458 So.2d 81 (Fla.App. 5 Dist. 1984), 83-1134, Holland v. Holland

Docket Nº:83-1134.
Citation:458 So.2d 81
Opinion Judge:Author: Stroker
Party Name:In re the Marriage of David HOLLAND, Appellant, v. Debra Ann HOLLAND, Appellee.
Attorney:Tim Keyser, Interlachen, for Appellant.
Case Date:November 01, 1984
Court:Florida Court of Appeals, Fifth District

Page 81

458 So.2d 81 (Fla.App. 5 Dist. 1984)

In re the Marriage of David HOLLAND, Appellant,

v.

Debra Ann HOLLAND, Appellee.

No. 83-1134.

Florida Court of Appeals, Fifth District.

November 1, 1984

Tim Keyser, Interlachen, for appellant.

No appearance for appellee.

STROKER, R.J., Associate Judge.

This is an appeal from a Final Judgment of Dissolution of Marriage which, in pertinent part, awarded the care, custody and control of the parties' minor children to the mother. Prior to the final hearing the parties filed "Supplemental Marital Settlement Stipulations" which provided for full retention by both parents of their parental rights and responsibilities. At the hearing, counsel for the appellee/wife stated to the Court that she is "unaware of any reason that shared parental responsibility would be detrimental to the children in this case."

Page 82

After hearing argument from counsel, the Trial Court declined to enter a shared parental responsibility order and awarded care, custody and control of the minor children to the wife. This decision was not based on a finding that shared parental responsibility would be detrimental to the children but on the general proposition that one of the parents must be possessed of the ultimate decision making authority on matters concerning the children. In all other respects the Final Judgment of Dissolution incorporated the stipulations of the parties concerning shared parental responsibility and frequent and continuing contact by the father.

As this Court recently noted in Elebash v. Elebash, 450 So.2d 1268 (Fla. 5th DCA 1984), the trial court does have the authority to decline to follow a settlement agreement between the parties relating to child custody, visitation and support. Sections 61.13(2)(b)2.a., Florida Statutes (Supp.1982) expressly provides that the court may grant to one party the ultimate responsibility over specific aspects of the child's welfare including primary residence, education, medical care and others. It is clear, however, that the law contemplates such decisions being made on a case-by-case basis after an evidentiary finding concerning the best interest of the child. No such finding was made in this case. The trial court said: "I will not enter a shared parental responsibility order ..." and explained its refusal to enter an order of shared parental responsibility by stating, in part:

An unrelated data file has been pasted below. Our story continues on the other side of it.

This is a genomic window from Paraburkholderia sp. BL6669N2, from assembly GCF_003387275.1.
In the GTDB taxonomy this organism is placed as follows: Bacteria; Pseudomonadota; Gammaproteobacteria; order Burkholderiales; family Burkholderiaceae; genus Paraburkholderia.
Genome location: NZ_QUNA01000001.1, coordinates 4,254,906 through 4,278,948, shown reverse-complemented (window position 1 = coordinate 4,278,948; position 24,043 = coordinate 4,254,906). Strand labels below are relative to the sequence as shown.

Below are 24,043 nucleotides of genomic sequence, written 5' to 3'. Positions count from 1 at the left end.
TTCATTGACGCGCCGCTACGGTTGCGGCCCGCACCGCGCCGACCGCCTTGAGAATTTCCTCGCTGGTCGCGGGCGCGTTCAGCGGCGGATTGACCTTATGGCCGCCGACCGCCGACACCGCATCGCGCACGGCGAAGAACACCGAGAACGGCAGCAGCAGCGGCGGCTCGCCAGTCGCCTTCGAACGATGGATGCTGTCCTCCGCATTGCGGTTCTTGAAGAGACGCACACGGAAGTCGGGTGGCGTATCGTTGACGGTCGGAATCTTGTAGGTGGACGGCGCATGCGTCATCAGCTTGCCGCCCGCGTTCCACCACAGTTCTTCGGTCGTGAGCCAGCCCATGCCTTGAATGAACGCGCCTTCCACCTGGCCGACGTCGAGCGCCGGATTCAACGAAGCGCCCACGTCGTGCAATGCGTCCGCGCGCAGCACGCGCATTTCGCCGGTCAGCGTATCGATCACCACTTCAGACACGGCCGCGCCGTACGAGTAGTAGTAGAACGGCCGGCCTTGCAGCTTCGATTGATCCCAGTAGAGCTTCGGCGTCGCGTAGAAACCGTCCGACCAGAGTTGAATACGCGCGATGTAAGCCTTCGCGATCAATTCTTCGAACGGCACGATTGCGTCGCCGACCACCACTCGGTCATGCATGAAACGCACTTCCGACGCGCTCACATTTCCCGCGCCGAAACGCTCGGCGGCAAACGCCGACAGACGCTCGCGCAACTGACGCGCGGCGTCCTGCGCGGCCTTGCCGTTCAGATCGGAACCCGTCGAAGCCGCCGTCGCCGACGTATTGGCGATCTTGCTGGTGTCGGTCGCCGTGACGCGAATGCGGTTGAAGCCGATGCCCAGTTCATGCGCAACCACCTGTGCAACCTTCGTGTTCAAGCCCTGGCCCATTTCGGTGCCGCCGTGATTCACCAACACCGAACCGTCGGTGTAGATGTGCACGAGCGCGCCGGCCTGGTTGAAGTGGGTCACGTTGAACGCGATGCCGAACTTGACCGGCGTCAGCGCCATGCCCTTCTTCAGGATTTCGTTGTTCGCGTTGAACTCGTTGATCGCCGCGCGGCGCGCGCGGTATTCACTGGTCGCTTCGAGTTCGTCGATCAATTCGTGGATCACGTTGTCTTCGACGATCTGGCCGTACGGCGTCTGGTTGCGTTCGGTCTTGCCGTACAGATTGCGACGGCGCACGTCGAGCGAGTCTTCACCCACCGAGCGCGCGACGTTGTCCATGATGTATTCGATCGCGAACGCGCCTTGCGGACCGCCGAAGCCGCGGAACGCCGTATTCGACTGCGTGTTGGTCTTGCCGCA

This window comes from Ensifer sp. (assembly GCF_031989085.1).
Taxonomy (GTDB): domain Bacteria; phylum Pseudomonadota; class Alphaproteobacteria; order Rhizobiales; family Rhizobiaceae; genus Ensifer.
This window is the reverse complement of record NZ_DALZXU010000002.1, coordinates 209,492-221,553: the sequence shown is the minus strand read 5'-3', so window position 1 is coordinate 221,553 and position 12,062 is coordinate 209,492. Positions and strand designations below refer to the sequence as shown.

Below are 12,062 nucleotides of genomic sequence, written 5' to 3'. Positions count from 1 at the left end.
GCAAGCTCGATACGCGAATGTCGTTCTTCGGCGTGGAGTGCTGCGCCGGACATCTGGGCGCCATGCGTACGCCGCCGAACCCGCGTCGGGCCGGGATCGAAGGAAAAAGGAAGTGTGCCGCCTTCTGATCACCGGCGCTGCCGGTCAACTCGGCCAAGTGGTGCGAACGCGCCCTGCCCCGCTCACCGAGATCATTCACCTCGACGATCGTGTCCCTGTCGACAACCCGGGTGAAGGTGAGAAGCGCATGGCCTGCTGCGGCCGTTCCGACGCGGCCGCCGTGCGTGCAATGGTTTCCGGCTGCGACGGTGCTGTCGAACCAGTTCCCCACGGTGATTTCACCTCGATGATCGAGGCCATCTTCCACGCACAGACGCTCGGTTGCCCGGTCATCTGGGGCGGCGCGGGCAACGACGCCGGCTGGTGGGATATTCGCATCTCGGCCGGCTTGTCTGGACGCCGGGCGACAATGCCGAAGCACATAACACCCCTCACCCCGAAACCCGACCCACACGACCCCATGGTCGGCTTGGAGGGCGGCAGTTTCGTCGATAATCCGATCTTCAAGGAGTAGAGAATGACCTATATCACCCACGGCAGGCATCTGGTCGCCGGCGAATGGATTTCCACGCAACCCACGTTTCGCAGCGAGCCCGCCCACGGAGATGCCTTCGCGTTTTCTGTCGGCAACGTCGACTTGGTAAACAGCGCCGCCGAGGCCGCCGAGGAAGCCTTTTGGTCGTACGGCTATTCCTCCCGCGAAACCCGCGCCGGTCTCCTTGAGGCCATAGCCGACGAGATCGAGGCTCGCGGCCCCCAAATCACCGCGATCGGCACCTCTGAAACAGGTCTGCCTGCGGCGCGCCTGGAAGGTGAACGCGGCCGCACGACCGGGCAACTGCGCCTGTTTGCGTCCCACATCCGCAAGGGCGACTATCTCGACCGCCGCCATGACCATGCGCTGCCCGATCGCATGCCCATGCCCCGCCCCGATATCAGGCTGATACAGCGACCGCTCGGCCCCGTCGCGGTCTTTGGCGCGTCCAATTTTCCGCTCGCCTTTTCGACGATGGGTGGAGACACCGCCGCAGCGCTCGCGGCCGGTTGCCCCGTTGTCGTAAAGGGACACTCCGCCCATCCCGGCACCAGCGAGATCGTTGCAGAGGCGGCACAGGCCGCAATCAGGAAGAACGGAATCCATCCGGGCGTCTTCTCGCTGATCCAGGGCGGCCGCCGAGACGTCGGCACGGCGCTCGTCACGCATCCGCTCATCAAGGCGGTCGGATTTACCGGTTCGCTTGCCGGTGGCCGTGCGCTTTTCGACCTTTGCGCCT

... the Legislature has no power under the Constitution of the State of Florida to mandate my use of my judicial discretion .... I find that the right to make the ultimate decision concerning the care of the child, medical consents, school consents, in the event that the parties are unable to reach an agreement, must ultimately rest with one person; and for that reason I do not enter an order of the type you seek to enter. ... what I will do, I will enter an order awarding the primary custody to one parent. I will then enter all of the remaining paragraphs ... and in every respect except that of having the ultimate responsibility rest with one person, it would read identically with the shared parental responsibility provisions of the Legislative act.

Section 61.13(2)(b)2, Florida Statutes (Supp.1982) states:

The Court shall order that the parental responsibility for a minor child be shared by both parents unless the court finds that shared parental responsibility would be detrimental to the child. If the Court determines that shared parental responsibility would be detrimental to the child, the Court may order sole parental responsibility. (Emphasis Added).

The decision of the lower Court is reversed and the cause remanded to permit the trial court to make a finding on the question of whether or not shared parental responsibility would be detrimental to the children in this case.

ORFINGER, J., concurs.

COWART, J., dissents with opinion.

COWART, Judge, dissenting:

The problem in this case is solely one of words, context, semantics, and philosophy, not judicial error.

Many persons apparently believe that under section 61.13, Florida Statutes, "shared...

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